Why are there two Serial.begin() function calls? What does that signify? Here is the minimal code i am working on:

void setup() {
      Serial.println("Pressure Sensor Test"); Serial.println("");    

Here is the full Code:

#include <SimpleDHT.h>
#include <Wire.h>
#include <Adafruit_Sensor.h>
#include <Adafruit_BMP085_U.h>

int pinDHT11 = 2;
Adafruit_BMP085_Unified bmp = Adafruit_BMP085_Unified(10085);

void displaySensorDetails(void)
  sensor_t sensor;
  Serial.print  ("Sensor:       "); Serial.println(sensor.name);
  Serial.print  ("Driver Ver:   "); Serial.println(sensor.version);
  Serial.print  ("Unique ID:    "); Serial.println(sensor.sensor_id);
  Serial.print  ("Max Value:    "); Serial.print(sensor.max_value); Serial.println(" hPa");
  Serial.print  ("Min Value:    "); Serial.print(sensor.min_value); Serial.println(" hPa");
  Serial.print  ("Resolution:   "); Serial.print(sensor.resolution); Serial.println(" hPa");  
  Serial.println("----------SDNx real time scientific data---------------");

void setup() {
  Serial.println("Pressure Sensor Test"); Serial.println("");
    /* There was a problem detecting the BMP085 ... check your connections */
    Serial.print("  Ooops, no BMP085 detected ... Check your circuit some errors are there!");

  /* Display some basic information on this sensor */


void loop() {

  Serial.println("Sample DHT11...");

  byte temperature = 0;
  byte humidity = 0;
  byte data[40] = {0};
  if (simple_dht11_read(pinDHT11, &temperature, &humidity, data)) {
    Serial.print("Read DHT11 failed");

  Serial.print("Sample RAW Bits: ");

  Serial.print("SDNx says you are genius and every thing is OK: ");
  Serial.print((int)temperature); Serial.print(" *C, ");
  Serial.print((int)humidity); Serial.println(" %");

  // DHT11 sampling rate is 1HZ.

  sensors_event_t event;

  if (event.pressure)

    Serial.print("Pressure:    ");
    Serial.println(" hPa");

    float temperature;
    Serial.print("Temperature: ");
    Serial.println(" C");

    float seaLevelPressure = SENSORS_PRESSURE_SEALEVELHPA;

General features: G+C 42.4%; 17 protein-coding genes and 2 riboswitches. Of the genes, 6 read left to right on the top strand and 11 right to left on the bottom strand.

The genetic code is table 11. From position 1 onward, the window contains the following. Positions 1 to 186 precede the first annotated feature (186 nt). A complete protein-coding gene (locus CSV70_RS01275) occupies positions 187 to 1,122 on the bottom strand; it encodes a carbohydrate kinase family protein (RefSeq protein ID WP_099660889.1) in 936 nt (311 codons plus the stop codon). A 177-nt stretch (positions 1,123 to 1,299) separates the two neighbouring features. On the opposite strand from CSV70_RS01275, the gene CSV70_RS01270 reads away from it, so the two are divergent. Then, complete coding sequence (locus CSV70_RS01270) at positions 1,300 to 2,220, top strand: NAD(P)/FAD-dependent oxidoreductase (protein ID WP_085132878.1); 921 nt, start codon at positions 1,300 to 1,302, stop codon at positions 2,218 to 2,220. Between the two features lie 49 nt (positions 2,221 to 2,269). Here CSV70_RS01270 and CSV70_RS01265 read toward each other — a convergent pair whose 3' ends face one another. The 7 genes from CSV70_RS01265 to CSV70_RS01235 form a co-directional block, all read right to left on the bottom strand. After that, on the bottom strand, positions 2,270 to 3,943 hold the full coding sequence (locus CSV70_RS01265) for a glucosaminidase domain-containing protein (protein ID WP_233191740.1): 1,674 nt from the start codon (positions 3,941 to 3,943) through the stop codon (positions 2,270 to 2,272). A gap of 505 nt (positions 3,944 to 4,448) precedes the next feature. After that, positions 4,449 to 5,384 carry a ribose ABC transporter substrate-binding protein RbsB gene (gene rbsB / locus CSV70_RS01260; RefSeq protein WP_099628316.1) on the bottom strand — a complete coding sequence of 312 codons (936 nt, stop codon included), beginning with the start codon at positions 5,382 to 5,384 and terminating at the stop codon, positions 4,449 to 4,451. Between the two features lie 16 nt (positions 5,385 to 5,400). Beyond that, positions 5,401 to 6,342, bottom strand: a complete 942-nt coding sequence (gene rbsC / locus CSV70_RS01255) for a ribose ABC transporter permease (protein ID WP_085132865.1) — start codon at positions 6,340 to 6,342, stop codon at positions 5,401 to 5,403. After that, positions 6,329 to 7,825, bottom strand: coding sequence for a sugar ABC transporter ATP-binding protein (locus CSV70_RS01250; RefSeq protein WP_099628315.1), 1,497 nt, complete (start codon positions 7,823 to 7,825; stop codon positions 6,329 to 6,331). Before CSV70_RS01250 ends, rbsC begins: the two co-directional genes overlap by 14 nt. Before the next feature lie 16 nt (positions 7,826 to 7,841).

Serial.print("Altitude:    "); 
    Serial.println(" m");
    Serial.println("Sensor error");
  • 2
    It signifies that the author of this code has made a mistake of either implementation or understanding. – Chris Stratton Jan 17 '18 at 4:52
  • The first begin() is probably being ignored by the Arduino. – Fusseldieb Jan 18 '18 at 9:43
  • I thought it would be enacted upon and then overwritten by the second. I know that's the same result, but there might be some subtle difference. – Code Gorilla Jan 18 '18 at 14:22

It looks like a mistake, as Chris says. I can't tell you what will happen but my guess is it will work at 9600.

I would recommend that you delete one of the lines to avoid further confusion.

| improve this answer | |
  • when i asked the author of this code he said that they were for maximum and minimum value of baud rate. Is there anything like that? PS. Also the arduino was connected to BMP085, DHT11 and a HC06 – rimalonfire Jan 17 '18 at 13:32
  • 1
    I think he misunderstands the calls he has made, they aren't. Serial only refers to the serial communications over pin 0 and 1 on an Arduino. You can have other objects that refer to other serial ports, but in this case its the serial monitor. – Code Gorilla Jan 17 '18 at 13:56
  • Also the output was taken from a Bluetooth terminal in an Android app – rimalonfire Jan 17 '18 at 14:11
  • What do you mean by "You can have other objects that refer to other serial ports, but in this case its the serial monitor" – rimalonfire Jan 18 '18 at 13:38
  • On a Mega you have Serial1 and 2(?). You can create SoftwareSerial objects which create a serial connection out of any pins. You could even define you own and bitbang a serial port. Heck you could even have an object that create a virtual serial port over Ethernet, Wifi, Bluetooth, etc, which is what I think you are using. – Code Gorilla Jan 18 '18 at 14:24

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